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Korean traditional music world embraces change

Posted April. 07, 2021 07:22,   

Updated April. 07, 2021 07:22


The Korean traditional music community, which used to put emphasis on strict hierarchy and group activity, has been changing. National traditional music institutions and organizations are also producing content that highlights individuality, creativity, and star quality and they are being loved by the general public. A drop in the number of group performances due to the COVID-19 pandemic also served as a catalyst for change.

In the video, Go Kyung-hwa, the youngest percussionist of the National Gugak Center (NGC)’s Jeong Orchestra, shows what is inside her instrument case. Then she gives the viewers a tour of the center and introduces her own stretching routine and unfamiliar Korean percussion instruments, such as chuk, eoh, yeongdo, and nogo.

The NGC is introducing the work and daily lives of its members in a friendly and casual manner in vlog videos. “We tried to share some performing tips of our performers that are not only unfamiliar to the general public but also to Korean traditional music majors, and introduce their lives. By doing so, we wanted to show the star qualities and individuality of our members and introduce Korean traditional music to young generations in a friendly manner,” said an NGC official. These vlog series, which feature members from the dance troupe, folk music orchestra, and creative music orchestra of the NGC, have attracted the attention of viewers at home and abroad, garnering 2,000-6,000 views per a video.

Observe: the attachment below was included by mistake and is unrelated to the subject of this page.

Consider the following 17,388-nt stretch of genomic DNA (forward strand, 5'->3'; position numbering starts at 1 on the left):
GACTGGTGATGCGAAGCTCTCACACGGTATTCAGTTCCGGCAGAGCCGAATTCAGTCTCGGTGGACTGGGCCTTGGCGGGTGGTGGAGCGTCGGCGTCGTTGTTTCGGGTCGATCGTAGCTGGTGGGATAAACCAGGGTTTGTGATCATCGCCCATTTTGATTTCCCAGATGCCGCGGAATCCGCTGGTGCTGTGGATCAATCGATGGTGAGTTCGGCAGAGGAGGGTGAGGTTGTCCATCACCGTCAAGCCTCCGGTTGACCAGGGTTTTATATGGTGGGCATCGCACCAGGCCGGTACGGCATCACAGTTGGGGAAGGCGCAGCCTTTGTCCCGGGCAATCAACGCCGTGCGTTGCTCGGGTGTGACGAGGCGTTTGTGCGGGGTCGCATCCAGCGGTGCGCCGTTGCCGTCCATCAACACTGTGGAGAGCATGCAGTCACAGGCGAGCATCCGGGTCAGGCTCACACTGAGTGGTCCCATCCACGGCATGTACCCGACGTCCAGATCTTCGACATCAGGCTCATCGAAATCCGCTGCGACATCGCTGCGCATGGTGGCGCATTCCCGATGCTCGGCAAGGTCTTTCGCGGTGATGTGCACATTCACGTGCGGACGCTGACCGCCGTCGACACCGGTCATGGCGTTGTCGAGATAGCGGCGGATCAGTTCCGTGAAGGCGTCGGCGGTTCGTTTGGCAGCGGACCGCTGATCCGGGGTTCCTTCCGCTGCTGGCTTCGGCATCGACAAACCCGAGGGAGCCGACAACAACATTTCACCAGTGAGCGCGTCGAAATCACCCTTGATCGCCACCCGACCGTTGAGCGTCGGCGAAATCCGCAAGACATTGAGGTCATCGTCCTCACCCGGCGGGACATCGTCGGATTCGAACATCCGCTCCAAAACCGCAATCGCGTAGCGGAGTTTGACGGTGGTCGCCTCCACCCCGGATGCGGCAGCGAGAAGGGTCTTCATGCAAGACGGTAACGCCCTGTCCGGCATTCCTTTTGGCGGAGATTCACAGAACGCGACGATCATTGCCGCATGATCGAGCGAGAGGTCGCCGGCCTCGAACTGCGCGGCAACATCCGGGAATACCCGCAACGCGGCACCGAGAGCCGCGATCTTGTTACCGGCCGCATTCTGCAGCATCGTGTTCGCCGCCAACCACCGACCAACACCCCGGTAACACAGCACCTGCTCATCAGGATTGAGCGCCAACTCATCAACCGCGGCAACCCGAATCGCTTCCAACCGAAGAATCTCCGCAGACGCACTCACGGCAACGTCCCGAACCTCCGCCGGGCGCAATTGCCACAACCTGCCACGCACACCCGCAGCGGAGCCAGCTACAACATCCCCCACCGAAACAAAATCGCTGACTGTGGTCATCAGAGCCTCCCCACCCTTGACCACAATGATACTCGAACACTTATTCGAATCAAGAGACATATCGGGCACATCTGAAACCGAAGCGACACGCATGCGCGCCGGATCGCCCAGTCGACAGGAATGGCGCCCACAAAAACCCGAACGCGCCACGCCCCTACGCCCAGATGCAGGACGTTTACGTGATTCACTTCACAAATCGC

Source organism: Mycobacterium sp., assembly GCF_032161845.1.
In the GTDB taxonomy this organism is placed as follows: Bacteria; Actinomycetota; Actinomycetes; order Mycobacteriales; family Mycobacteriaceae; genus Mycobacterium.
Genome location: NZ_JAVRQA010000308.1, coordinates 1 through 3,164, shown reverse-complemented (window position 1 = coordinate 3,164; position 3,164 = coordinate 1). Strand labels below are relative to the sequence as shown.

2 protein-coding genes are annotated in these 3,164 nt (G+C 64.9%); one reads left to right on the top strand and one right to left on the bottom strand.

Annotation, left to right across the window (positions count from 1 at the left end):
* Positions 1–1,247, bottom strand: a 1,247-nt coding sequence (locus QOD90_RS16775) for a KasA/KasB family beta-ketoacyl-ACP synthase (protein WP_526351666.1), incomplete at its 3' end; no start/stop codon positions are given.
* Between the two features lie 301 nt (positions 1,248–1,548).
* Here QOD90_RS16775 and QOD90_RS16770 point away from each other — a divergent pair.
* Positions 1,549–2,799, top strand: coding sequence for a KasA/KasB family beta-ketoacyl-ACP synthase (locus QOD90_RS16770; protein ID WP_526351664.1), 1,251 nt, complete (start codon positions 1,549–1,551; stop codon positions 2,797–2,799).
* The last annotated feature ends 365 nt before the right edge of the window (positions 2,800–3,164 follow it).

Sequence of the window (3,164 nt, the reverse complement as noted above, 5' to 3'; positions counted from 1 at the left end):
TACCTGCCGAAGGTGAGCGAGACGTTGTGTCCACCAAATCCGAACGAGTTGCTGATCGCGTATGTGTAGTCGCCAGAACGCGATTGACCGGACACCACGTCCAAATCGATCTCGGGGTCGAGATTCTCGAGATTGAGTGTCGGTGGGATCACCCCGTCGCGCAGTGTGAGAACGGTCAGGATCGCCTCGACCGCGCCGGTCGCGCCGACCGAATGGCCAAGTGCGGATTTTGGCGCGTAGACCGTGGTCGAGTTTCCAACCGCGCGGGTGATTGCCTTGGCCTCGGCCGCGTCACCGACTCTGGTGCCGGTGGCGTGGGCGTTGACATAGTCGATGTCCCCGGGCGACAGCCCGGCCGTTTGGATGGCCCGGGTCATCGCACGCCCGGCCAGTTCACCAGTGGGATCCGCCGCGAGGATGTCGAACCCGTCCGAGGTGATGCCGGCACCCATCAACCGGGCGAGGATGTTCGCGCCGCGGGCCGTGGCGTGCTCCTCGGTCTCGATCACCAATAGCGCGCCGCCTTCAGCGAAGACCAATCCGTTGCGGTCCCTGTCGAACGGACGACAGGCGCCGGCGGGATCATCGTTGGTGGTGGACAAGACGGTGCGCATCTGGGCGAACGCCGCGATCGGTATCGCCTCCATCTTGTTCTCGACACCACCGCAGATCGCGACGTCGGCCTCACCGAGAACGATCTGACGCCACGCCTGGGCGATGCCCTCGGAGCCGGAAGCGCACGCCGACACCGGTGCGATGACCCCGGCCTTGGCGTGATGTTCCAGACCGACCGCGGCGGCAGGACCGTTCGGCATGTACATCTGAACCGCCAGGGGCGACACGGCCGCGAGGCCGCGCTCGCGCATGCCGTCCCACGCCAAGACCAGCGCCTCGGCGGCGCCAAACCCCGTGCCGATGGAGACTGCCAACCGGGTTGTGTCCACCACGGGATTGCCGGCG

The National Orchestra of Korea (NTOK) is producing a video series called “Samsamorock,” which features collaboration performance between the orchestra and two to five artists from the outside. The orchestra members perform at various places, ranging from the Seodaemun Prison History Hall to a lodge on Ganghwado Island. They collaborate in unique ways with artists outside the orchestra, such as electronic musicians and choreographers. “The members of the orchestra are enthusiastic about the video series since they do not have many chances to reveal their individuality” said chief producer Chae In-young. “We are planning to produce more video content.”

The vlogs of the NGC focused on familiarity while the video series of the NTOK put emphasis on quality. The NTOK mixed the beautiful scenery of nature and its sound with daegeum and haegeum duet, and cross-edited them in high definition in its last month episode titled, “Relationship.” Performance director Jeong Jong-im and film director Iwa were in charge of directing and filming.

Some members participated in music composition as well as performance. NTOK percussionist Kim Ye-seul performed and co-composed music in two episodes of Samsamorock. “We consider each member as an artist, so many of them want to show their individual skills. Since we usually follow the direction of the orchestra or perform according to the intention of the composer, we are glad to have these opportunities, where we can focus on our personal taste and artistry.”

The NGC is recruiting a video creator for the first time in its 70-year history. The recruited Korean traditional music creators will receive content production education and production cost from the newly-established “Gugak Artist Lab.” Individuals and groups over the age of 19, who majored in Korean traditional music, can apply for the job. Applications are submitted by e-mail (dekebi@korea.kr) and post from April 16 to 20.